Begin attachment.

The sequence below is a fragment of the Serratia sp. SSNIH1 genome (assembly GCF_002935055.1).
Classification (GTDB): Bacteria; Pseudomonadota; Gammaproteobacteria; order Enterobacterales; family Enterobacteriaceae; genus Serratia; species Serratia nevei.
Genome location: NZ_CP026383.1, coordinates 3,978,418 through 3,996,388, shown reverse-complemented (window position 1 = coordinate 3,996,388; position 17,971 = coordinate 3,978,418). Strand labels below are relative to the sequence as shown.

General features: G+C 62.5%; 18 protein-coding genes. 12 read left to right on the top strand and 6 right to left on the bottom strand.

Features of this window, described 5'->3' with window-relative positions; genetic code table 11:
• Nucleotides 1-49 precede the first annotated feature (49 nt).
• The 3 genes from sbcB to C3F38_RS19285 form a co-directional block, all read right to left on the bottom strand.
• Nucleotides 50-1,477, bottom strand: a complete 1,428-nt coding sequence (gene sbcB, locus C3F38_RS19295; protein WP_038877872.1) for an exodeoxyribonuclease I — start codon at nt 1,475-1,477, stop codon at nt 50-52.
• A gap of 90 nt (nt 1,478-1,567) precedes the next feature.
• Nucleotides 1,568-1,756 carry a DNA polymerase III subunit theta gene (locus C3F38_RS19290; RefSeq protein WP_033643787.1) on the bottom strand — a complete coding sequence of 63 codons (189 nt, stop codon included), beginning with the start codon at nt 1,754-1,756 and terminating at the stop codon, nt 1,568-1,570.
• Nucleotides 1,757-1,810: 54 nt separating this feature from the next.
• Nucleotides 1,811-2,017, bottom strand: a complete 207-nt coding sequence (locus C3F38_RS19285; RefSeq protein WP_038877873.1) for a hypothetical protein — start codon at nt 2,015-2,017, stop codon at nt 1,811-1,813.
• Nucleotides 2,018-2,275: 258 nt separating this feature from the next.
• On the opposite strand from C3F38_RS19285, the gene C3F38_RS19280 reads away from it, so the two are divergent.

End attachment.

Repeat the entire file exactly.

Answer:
The sequence below is a fragment of the Serratia sp. SSNIH1 genome (assembly GCF_002935055.1).
Classification (GTDB): Bacteria; Pseudomonadota; Gammaproteobacteria; order Enterobacterales; family Enterobacteriaceae; genus Serratia; species Serratia nevei.
Genome location: NZ_CP026383.1, coordinates 3,978,418 through 3,996,388, shown reverse-complemented (window position 1 = coordinate 3,996,388; position 17,971 = coordinate 3,978,418). Strand labels below are relative to the sequence as shown.

General features: G+C 62.5%; 18 protein-coding genes. 12 read left to right on the top strand and 6 right to left on the bottom strand.

Features of this window, described 5'->3' with window-relative positions; genetic code table 11:
• Nucleotides 1-49 precede the first annotated feature (49 nt).
• The 3 genes from sbcB to C3F38_RS19285 form a co-directional block, all read right to left on the bottom strand.
• Nucleotides 50-1,477, bottom strand: a complete 1,428-nt coding sequence (gene sbcB, locus C3F38_RS19295; protein WP_038877872.1) for an exodeoxyribonuclease I — start codon at nt 1,475-1,477, stop codon at nt 50-52.
• A gap of 90 nt (nt 1,478-1,567) precedes the next feature.
• Nucleotides 1,568-1,756 carry a DNA polymerase III subunit theta gene (locus C3F38_RS19290; RefSeq protein WP_033643787.1) on the bottom strand — a complete coding sequence of 63 codons (189 nt, stop codon included), beginning with the start codon at nt 1,754-1,756 and terminating at the stop codon, nt 1,568-1,570.
• Nucleotides 1,757-1,810: 54 nt separating this feature from the next.
• Nucleotides 1,811-2,017, bottom strand: a complete 207-nt coding sequence (locus C3F38_RS19285; RefSeq protein WP_038877873.1) for a hypothetical protein — start codon at nt 2,015-2,017, stop codon at nt 1,811-1,813.
• Nucleotides 2,018-2,275: 258 nt separating this feature from the next.
• On the opposite strand from C3F38_RS19285, the gene C3F38_RS19280 reads away from it, so the two are divergent.